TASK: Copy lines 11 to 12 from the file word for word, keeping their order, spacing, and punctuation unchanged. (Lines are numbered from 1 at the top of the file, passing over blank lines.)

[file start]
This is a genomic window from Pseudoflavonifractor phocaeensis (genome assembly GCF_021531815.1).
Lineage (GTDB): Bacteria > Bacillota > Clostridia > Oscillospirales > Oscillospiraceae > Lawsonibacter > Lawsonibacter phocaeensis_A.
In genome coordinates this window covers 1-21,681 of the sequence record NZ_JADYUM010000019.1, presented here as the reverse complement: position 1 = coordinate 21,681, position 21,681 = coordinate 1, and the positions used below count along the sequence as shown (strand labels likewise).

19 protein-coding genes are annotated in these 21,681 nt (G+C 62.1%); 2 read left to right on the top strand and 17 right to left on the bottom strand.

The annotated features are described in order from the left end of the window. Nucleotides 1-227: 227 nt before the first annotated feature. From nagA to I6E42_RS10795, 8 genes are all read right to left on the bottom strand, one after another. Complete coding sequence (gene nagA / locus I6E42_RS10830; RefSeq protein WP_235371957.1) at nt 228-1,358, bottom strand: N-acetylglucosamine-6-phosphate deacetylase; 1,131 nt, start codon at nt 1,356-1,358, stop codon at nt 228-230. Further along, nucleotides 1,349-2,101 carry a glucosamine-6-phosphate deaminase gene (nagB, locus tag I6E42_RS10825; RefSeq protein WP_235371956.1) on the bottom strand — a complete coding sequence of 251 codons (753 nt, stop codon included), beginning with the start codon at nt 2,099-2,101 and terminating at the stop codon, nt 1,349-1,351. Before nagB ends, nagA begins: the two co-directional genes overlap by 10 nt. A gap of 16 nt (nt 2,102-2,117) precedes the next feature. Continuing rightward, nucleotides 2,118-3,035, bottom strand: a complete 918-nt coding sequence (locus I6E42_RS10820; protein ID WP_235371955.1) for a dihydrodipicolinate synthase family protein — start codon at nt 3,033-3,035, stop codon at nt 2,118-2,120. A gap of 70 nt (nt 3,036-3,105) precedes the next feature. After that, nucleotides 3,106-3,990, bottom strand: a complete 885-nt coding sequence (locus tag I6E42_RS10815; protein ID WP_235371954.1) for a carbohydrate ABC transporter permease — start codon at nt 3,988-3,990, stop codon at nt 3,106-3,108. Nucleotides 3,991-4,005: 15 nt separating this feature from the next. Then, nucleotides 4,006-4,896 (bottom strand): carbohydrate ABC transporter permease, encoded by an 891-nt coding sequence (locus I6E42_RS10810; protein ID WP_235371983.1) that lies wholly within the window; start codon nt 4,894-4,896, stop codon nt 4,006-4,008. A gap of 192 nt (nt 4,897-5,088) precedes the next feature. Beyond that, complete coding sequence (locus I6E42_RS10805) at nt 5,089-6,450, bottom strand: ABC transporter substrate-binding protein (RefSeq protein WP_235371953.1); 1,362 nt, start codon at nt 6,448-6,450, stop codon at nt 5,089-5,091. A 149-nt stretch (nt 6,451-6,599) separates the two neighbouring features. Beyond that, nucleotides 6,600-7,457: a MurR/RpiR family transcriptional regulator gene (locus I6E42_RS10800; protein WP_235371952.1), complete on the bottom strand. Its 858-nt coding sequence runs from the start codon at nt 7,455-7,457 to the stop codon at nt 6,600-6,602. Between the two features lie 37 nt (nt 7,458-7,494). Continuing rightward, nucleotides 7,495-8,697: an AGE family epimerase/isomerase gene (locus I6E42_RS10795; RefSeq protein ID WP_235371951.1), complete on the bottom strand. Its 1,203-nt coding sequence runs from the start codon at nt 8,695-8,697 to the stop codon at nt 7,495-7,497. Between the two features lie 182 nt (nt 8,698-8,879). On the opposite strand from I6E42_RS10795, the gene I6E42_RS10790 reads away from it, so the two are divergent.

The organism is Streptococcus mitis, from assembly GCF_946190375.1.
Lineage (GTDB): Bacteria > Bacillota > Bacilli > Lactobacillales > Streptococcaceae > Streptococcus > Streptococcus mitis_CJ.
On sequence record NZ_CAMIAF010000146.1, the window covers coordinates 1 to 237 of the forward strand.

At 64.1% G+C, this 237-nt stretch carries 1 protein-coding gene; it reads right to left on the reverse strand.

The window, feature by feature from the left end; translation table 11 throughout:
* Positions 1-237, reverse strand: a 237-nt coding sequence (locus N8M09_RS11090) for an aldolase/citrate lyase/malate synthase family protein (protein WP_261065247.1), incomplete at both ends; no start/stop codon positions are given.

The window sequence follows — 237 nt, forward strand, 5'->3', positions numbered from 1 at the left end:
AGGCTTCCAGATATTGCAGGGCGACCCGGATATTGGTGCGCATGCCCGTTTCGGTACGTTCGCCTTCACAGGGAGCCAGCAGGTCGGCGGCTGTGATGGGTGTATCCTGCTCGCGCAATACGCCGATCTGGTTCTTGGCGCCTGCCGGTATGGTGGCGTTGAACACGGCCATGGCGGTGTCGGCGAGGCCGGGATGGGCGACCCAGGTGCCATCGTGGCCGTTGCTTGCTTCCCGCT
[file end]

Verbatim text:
* Positions 1-237, reverse strand: a 237-nt coding sequence (locus N8M09_RS11090) for an aldolase/citrate lyase/malate synthase family protein (protein WP_261065247.1), incomplete at both ends; no start/stop codon positions are given.

The window sequence follows — 237 nt, forward strand, 5'->3', positions numbered from 1 at the left end: